Making council tax fairer in Wales

Rebecca Evans is the Welsh Government Minister for Finance and Trefnydd, whose responsibilities include local taxation. Here, she tells us about the changes the Welsh Government have introduced to make council tax fairer and to help people across Wales access crucial council tax discounts. She also talks about the Welsh Government’s collaborative work with the Welsh Local Government Association (WLGA), local authorities and the UK’s biggest consumer website – – to implement these changes.

The collection of council tax is vital to maintaining the local services that we all rely upon every day – but we believe that if people find that they are less able to contribute, they should be treated fairly and with dignity. So in April, after a lot of collaborative working, we introduced a series of new measures to help us achieve this.

As part of our pledge to make council tax fairer, the Welsh Government has for some time provided support for 300,000 households in Wales through the Council Tax Reduction Scheme. But with households continuing to struggle with the rising costs of living, we wanted to do more to help the most vulnerable people.

It’s not a crime….

We found that council tax arrears is the most common debt issue for people – and it is an issue that we thought could be better managed by authorities. Putting people in prison for not paying a bill is an outdated and disproportionate response to a civil debt issue, and one that needed to change.

Using the recommendations from the Money Advice Trust’s ‘Stop the Knock’ report, we worked with the WLGA and local authorities to develop our approach to managing council tax debt.

We then launched a public consultation to find out people’s thoughts on removing the penalty of imprisonment. A substantial majority – 84% of respondents – supported our proposal. A lot of legal work followed, before the legislation was introduced on 1 April.

Whilst this is a positive step in the right direction, we know there is still a long way to go. We want to prevent debt problems spiralling out of control by encouraging early engagement and constructive conversations between local authorities and tax payers. The introduction of the Council Tax Protocol for Wales is designed to do just that. Developed with the WLGA and local authorities, the new protocol which we introduced in April promotes closer working relationships between local authorities, the advice sector and enforcement agents.

Providing support when it’s needed most…

We were also concerned about the difficulty that young people leaving the care system were having in paying their council tax bill. Reports from the third sector highlighted that a lack of access to practical and financial support meant that the council tax bill was particularly problematic for care leavers.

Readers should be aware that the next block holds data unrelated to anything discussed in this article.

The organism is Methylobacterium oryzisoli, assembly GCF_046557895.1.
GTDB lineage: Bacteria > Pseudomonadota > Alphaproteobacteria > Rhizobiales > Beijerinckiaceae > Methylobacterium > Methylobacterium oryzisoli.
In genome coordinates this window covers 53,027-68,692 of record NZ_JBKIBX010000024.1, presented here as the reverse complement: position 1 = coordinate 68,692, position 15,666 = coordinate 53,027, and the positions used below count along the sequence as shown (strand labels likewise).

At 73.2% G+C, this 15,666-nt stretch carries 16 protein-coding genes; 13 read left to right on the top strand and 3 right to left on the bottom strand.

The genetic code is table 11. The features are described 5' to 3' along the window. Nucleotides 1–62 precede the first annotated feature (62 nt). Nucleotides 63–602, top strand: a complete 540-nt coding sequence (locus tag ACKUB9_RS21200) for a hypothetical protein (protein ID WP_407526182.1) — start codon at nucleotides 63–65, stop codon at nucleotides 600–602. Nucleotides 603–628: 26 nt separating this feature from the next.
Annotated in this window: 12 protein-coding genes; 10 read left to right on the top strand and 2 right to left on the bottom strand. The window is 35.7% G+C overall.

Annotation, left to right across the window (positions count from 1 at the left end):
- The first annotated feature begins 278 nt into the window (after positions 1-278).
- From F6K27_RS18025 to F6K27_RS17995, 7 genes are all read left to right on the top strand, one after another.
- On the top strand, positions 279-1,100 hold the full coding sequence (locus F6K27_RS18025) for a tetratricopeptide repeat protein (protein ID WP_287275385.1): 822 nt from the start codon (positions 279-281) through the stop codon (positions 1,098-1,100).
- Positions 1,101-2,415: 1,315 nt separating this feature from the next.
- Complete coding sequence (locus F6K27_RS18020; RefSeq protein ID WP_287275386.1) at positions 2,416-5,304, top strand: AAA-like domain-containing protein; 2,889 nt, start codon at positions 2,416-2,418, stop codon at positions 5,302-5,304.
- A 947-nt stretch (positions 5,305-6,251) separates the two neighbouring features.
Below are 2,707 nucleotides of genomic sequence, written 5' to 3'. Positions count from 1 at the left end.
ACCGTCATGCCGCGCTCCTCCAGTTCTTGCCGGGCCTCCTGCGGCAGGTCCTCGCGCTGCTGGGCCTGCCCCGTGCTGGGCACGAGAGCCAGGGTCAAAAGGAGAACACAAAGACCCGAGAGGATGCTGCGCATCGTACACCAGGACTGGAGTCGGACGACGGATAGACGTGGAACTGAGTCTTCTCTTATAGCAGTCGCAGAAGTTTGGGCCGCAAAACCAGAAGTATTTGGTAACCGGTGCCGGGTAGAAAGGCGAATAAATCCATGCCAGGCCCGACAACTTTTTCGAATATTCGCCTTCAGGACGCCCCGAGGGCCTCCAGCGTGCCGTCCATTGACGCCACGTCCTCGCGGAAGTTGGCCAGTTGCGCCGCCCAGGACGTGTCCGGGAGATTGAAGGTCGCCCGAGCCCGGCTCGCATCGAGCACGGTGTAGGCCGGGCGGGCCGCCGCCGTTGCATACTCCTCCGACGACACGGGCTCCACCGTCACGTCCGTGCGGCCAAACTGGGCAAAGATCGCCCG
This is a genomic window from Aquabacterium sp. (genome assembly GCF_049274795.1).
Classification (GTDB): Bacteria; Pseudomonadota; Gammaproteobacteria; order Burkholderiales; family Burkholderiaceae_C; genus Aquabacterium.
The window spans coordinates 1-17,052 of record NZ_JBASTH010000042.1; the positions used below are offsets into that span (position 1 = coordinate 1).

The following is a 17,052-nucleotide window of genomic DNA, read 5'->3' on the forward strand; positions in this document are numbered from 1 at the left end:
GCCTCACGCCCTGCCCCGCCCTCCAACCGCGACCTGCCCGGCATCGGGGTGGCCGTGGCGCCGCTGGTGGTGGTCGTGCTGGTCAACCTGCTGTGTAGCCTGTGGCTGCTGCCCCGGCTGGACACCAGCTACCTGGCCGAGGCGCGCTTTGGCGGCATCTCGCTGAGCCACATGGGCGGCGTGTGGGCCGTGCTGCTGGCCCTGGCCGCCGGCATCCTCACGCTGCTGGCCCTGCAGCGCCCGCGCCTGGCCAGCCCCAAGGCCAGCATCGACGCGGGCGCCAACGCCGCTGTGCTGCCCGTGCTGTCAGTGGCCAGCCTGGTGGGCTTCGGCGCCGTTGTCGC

Whilst some local authorities had introduced their own discretionary schemes, we found the level of support across Wales was inconsistent. After launching a public consultation to understand the public’s thoughts on exempting all young people leaving care from paying council tax, we received overwhelmingly positive support for the change with 90% of respondents backing the proposals.

After more legal work, this new legislation was introduced on 1 April, ensuring that all young care leavers (up to the age of 25) are exempted from paying council tax as one way of helping them make a successful transition into adulthood.

These legislative changes are just part of a series of measures we have taken to make council tax fairer, protecting some of Wales’ most vulnerable people from the increasing financial pressures they are facing at a time when they need it most.

Helping society’s most vulnerable …

We have also worked with to develop an approach that helps people diagnosed with a ‘severe mental impairment’ access the support and discounts they are entitled to, no matter where in Wales they live. The single, simple and easy-to-use form was introduced on 10 April and is now available in all local authorities and advice centres across Wales. This new approach puts Wales at the forefront of steps to make council tax fairer.

What next…?

These changes are all important steps in delivering our commitment to make council tax fairer. We are currently looking at other ways in which we can continue to improve the council tax system over the short, medium and longer term and we welcome contributions to these discussions at any time.

If you think you may be entitled to a discount or reduction on your council tax, use our eligibility checker.

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